Also, realized my damage calculation was really dumb and I edited it. Thank you! I think the way I edited it up top makes more sense now.


#7

Didn’t know I could round! Thank you lots!


#8

Yep! This also works for variables into variables. What I mean by that is…

*temp dmg 0
*temp var1 250
*temp var2 39

TEST

*set dmg round(var1 / var2)

dmg = ${dmg}

The dmg variable here registers at 6 using round, instead of 6.410256410256411


#9

Hmm, makes sense, now.
So, the scenario is our PC are holding a ranged weapon, and the enemy is managed to get into melee-range. We can only use the knife, because the gun option is grayed out, am I right?

Well then, there you go.


#10

Thank y’all @Szaal and @Carlos.R!

Quick addon question, is there a way to make a percentage chance of something happening based on an equation? (In this case a melee attack)
Here is the code I thought up:

  *if e1dist = 0 *selectable_if eweapslot = 3 #Strike at the ${e1name} with my ${eweapname}.
    *set cover 0
    *set dmg (mweapdmg * (20) - (edef * 15))
    *set hit (melee / 3 * mweapman * (1.2 ^ conshot))

Focusing on the “*set hit”, man means manuvering and conshot means how many consecutive hits.

I want that [hit] variable to be the chance of hitting.


#11

Well, chance ,or RNG, can be done with *rand command.
The basic use of *rand should be like this:

*rand hit 1 8

The [hit] variable will be assigned a value between 1 as its minimum value, and 8 as its max. The script will automatically roll a dice between 1-8 (the min and max value are included)


#12

What I meant was, say the equation I put sets [hit] to, say, 80.
Can I make that mean an 80% chance that the attack hits?


#13

Hmmm…
Then have a *rand between 1-100, and set the [hit] as part of the conditional checks.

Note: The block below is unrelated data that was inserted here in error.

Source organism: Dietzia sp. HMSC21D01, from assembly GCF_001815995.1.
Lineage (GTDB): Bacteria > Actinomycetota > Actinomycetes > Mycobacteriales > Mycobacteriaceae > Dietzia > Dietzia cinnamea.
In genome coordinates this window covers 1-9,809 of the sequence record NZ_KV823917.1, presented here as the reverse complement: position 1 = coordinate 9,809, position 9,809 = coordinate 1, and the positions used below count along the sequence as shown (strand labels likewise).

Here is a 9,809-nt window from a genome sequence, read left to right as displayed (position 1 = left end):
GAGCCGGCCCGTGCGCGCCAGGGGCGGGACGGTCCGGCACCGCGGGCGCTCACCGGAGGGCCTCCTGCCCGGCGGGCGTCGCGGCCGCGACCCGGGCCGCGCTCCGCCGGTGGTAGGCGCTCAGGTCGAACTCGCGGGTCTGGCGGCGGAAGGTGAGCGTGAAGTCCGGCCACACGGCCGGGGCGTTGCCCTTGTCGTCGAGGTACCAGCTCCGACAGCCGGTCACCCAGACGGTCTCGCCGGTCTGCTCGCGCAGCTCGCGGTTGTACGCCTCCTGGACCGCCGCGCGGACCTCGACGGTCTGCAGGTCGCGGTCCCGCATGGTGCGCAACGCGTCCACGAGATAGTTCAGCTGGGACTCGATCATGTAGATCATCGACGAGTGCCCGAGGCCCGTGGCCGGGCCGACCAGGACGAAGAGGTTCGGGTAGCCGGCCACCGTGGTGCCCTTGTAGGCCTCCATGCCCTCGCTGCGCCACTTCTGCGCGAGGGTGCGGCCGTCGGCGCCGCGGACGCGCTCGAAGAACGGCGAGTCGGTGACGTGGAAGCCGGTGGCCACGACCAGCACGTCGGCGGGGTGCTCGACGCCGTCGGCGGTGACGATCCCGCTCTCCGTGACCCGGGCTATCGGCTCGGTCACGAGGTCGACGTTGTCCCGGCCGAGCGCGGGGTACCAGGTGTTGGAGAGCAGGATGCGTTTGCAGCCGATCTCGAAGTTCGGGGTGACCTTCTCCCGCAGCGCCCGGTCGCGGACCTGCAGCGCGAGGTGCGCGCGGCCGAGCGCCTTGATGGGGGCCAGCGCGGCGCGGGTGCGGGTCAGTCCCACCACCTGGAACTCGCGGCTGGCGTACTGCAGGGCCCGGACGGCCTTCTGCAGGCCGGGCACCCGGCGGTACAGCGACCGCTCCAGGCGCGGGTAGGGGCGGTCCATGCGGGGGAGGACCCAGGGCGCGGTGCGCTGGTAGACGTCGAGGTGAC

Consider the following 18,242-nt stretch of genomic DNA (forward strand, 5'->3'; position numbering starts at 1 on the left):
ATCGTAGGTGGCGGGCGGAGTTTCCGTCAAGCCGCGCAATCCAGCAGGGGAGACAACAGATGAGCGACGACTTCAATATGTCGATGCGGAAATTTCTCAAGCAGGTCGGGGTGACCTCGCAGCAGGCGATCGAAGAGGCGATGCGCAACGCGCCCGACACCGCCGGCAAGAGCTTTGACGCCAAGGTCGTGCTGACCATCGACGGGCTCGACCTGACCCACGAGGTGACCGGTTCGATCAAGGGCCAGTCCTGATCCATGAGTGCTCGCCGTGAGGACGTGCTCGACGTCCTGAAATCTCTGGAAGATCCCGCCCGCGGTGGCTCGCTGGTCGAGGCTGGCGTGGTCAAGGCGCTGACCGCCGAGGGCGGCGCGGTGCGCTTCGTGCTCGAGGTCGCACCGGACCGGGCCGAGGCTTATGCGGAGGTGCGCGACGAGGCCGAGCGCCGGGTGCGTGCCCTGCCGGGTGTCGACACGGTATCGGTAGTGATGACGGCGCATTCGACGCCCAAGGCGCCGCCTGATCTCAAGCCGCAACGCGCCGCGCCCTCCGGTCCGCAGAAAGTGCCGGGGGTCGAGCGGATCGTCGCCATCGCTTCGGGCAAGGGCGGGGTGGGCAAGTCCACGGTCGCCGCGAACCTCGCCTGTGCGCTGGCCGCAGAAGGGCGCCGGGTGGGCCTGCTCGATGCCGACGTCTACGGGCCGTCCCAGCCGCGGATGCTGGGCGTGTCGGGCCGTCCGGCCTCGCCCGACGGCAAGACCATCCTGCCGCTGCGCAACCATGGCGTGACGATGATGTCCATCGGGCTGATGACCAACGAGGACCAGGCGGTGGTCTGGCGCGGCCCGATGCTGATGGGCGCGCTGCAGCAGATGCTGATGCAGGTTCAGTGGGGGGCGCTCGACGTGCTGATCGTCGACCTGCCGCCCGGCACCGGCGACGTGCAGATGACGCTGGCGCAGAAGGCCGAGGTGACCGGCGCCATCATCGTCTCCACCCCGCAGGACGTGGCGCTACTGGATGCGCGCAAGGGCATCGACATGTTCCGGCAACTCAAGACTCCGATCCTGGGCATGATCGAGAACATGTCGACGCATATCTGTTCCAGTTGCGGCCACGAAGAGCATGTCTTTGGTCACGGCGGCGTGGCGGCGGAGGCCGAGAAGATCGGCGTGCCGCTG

*rand yay 1 100
*if yay =< hit
  You hit the enemy like a pro!
*f yay > hit
  You miss the enemy, noob.

#14

That’s a great idea! Thanks!


#15

Watch for the “bigger than” and “lower than” symbols, tho.
With that 80, is it 80% to hit or 80% to miss. Just got mistaken on that example of mine :sweat_smile:


#16

I would caution against using any random values to determine the outcome of a fight.
The powers that be don’t seem to like that sort of thing.

However, if it’s a predictable mathematical equation that will work the same way every time (of course, this concept allows for the variables and values to be different, they just have to be consistent and not rely on randomization to achieve success), then I think it should be fine.

Are you testing your code as you go, by the way?
In your ChoiceScript folder --> web --> mygame, there’s an index.html file that opens up in Firefox.

You can use that to test as you go to see if the system will give you any specific errors, like for example, if you’ve got too many or too few parentheses in an equation.

To directly address the problem you’re bringing up about hit chance, I would also think about the opponent’s defense chance. This way we eliminate “chance” altogether and use specific values.

To illustrate:

Let’s say your “chance” to hit turns out to be a value of 18 based on choices you made earlier such as preparedness, situational awareness, etc. So 18 is your hit value.

Normally, the defense value of an opponent is 15, but they caught you off guard (plot reasons) so their defense value gets bumped up to 19.

Their defense is higher than your attack, so you miss.

If their defense is the same as your attack, perhaps they get hit for partial damage?
It’s just a matter of figuring out the design.